- FUDiet is the blog of, admittedly, my favorite researcher at UMass Medical School. Librarians are not supposed to choose favorites (I think I’ve typed this before), but I have a bias towards Sherry Pagoto, PhD, a clinical psychologist and researcher in the areas of health, nutrition, fitness, depression and obesity. She lets me work with her, she planks in the Library, she makes me laugh. Ranking #1 for sure! Her blog and her social media movement, #PlankADay, are not to be missed. If you want to know the FACTS about health and fitness, follow an expert. Follow Sherry! @DrSherryPagoto
- The Brilliant Blog is home of the musings of author, journalist, consultant and speaker, Annie Murphy Paul. Annie is a regular contributor to numerous news sources including Time, CNN, Forbes, MindShift, Psychology Today, and The New York Times, to name a few. She writes fascinating and thought-provoking pieces on the science behind learning and intelligence. You can also find Annie on Twitter at @anniemurphypaul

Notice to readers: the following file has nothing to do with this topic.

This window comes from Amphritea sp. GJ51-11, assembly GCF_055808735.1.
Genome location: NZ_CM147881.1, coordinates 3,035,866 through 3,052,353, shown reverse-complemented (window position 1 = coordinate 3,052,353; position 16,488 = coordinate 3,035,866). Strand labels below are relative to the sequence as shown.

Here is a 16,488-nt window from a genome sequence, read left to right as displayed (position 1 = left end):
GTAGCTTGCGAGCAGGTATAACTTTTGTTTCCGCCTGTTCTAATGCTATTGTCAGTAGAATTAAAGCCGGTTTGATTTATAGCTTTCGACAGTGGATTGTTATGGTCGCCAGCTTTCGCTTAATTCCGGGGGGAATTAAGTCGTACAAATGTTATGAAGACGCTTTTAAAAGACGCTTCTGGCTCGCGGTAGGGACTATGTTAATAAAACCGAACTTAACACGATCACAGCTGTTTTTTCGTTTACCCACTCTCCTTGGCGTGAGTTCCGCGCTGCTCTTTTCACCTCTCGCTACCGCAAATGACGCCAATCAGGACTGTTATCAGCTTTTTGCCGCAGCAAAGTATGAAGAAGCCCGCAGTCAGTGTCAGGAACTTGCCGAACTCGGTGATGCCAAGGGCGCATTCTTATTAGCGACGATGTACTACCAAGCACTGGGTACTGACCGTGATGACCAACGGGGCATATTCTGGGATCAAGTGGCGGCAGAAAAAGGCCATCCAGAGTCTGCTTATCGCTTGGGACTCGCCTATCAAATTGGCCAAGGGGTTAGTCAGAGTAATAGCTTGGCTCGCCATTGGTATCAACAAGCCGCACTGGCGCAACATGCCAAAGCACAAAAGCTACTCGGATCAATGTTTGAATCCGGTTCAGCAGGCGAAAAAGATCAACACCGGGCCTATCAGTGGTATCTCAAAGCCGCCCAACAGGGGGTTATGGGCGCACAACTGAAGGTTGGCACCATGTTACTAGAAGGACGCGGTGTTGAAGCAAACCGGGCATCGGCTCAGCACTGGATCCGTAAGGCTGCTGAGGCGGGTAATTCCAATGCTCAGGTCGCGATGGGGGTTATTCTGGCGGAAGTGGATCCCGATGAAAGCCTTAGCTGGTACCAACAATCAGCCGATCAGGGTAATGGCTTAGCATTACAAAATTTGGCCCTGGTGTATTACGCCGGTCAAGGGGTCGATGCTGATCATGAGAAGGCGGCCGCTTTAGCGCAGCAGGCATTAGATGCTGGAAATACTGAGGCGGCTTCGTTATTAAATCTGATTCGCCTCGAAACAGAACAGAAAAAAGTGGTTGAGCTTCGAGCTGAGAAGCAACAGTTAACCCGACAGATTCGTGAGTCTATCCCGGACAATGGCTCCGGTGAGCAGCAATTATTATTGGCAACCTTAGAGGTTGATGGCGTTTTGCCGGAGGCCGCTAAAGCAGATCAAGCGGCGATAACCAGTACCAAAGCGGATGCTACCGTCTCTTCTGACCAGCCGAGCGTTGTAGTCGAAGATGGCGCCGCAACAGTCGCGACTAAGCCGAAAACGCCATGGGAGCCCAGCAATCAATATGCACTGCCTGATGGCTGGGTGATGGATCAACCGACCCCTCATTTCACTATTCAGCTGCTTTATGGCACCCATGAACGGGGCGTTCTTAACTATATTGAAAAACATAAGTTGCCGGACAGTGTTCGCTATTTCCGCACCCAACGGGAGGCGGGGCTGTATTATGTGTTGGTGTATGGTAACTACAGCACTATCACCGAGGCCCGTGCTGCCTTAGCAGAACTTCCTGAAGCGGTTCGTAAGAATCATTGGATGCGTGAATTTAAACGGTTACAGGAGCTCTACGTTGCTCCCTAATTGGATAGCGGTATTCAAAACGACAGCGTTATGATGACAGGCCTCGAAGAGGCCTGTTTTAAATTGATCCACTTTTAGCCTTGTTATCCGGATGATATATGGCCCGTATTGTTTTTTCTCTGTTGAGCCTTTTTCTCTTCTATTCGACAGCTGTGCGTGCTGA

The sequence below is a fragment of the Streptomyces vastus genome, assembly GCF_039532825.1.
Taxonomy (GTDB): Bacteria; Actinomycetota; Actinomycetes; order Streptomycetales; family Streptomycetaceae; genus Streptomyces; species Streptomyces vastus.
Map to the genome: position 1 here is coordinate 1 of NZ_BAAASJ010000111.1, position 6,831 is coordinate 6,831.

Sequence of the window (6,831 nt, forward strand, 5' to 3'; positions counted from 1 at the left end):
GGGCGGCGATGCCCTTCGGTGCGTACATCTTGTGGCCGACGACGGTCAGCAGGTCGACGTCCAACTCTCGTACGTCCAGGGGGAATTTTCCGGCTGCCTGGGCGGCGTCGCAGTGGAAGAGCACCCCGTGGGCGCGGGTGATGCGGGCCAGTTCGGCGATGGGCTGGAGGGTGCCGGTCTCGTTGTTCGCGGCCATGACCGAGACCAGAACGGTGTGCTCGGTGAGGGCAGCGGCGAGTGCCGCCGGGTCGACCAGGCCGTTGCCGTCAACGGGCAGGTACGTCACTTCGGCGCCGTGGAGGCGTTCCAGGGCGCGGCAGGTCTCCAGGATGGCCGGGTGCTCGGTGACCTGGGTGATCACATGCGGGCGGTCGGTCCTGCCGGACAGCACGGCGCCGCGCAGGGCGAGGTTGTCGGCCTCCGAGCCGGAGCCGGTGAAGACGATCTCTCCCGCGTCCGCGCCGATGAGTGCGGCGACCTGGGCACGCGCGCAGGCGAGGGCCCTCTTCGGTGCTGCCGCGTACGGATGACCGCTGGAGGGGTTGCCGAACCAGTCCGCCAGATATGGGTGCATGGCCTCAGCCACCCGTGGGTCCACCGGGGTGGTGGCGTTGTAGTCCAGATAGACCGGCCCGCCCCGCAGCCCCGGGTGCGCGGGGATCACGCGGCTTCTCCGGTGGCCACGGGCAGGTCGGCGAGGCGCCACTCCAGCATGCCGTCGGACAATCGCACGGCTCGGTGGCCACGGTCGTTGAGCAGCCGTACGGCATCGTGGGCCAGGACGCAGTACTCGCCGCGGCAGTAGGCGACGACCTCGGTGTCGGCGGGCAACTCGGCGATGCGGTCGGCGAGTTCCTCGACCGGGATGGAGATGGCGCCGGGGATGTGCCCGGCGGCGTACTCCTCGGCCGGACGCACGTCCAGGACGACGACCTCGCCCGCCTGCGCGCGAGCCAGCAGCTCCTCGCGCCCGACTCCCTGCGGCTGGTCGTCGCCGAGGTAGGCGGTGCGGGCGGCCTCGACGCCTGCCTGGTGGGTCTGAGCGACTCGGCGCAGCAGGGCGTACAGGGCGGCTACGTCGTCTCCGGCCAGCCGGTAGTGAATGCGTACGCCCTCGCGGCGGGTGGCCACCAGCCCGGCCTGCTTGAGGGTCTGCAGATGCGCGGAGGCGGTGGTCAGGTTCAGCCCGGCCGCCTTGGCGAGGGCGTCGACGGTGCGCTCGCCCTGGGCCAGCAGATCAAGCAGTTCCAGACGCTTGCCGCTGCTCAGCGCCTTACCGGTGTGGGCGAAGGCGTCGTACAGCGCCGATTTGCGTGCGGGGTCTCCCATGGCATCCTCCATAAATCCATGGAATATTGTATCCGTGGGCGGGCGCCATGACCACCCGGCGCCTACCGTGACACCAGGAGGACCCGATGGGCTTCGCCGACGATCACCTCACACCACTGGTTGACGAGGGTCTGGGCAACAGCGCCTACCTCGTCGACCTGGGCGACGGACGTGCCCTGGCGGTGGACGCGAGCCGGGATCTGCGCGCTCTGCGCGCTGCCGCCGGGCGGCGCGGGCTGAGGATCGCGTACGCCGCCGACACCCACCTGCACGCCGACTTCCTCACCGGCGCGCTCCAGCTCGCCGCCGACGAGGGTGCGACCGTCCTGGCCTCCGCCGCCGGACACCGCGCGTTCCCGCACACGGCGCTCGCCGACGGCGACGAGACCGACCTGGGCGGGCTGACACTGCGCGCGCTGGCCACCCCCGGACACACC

- I started following Laura Vanderkam’s blog after reading her book, 168 Hours. I need all the help I can find, all the tips offered, to help me manage the multiple projects I have going on in my life, both at work and away from here. Laura provides these through her books, her videos, and her blog. Felling overwhelmed? Take a few minutes to read her stuff. You really DO have more time than you think. @lvanderkam